Hávamál – The Sayings of Hár

21. The herds know well | when home they shall fare,
And then from the grass they go;
But the foolish man | his belly’s measure
Shall never know aright.

22. A paltry man | and poor of mind
At all things ever mocks;
For never he knows, | what he ought to know,
That he is not free from faults.

23. The witless man | is awake all night,
Thinking of many things;
Care-worn he is | when the morning comes,
And his woe is just as it was.

24. The foolish man | for friends all those
Who laugh at him will hold;
When among the wise | he marks it not
Though hatred of him they speak.

25. The foolish man | for friends all those
Who laugh at him will hold;
But the truth when he comes | to the council he learns,
That few in his favor will speak.

26. An ignorant man | thinks that all he knows,
When he sits by himself in a corner;
But never what answer | to make he knows,
When others with questions come.

27. A witless man, | when he meets with men,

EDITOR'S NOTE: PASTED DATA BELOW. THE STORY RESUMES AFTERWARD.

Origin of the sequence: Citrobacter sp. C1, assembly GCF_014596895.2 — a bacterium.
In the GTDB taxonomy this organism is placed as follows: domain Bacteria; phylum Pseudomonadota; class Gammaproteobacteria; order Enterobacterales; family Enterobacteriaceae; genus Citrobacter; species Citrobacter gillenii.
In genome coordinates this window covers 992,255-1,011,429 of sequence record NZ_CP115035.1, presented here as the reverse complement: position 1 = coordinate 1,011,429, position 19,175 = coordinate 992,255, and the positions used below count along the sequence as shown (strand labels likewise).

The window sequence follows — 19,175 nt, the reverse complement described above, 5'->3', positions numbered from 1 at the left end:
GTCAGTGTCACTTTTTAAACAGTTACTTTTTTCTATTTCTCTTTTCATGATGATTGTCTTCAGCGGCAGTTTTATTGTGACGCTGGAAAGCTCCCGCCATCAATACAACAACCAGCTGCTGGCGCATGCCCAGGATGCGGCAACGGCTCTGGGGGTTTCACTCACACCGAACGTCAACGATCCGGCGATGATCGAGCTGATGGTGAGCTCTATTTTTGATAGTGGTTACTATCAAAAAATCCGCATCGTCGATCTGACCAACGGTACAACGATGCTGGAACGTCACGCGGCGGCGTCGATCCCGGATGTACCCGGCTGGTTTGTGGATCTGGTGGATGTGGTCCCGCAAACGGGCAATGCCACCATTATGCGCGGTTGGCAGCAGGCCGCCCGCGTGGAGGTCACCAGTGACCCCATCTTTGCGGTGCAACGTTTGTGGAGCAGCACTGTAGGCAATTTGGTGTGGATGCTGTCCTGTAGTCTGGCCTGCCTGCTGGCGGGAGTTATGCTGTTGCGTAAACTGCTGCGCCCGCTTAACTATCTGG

Had best in silence abide;
For no one shall find | that nothing he knows,
If his mouth is not open too much.
(But a man knows not, | if nothing he knows,
When his mouth has been open too much.)

28. Wise shall he seem | who well can question,
And also answer well;
Nought is concealed | that men may say
Among the sons of men.

29. Often he speaks | who never is still
With words that win no faith;
The babbling tongue, | if a bridle it find not,
Oft for itself sings ill.

30. In mockery no one | a man shall hold,
Although he fare to the feast;
Wise seems one oft, | if nought he is asked,
And safely he sits dry-skinned.

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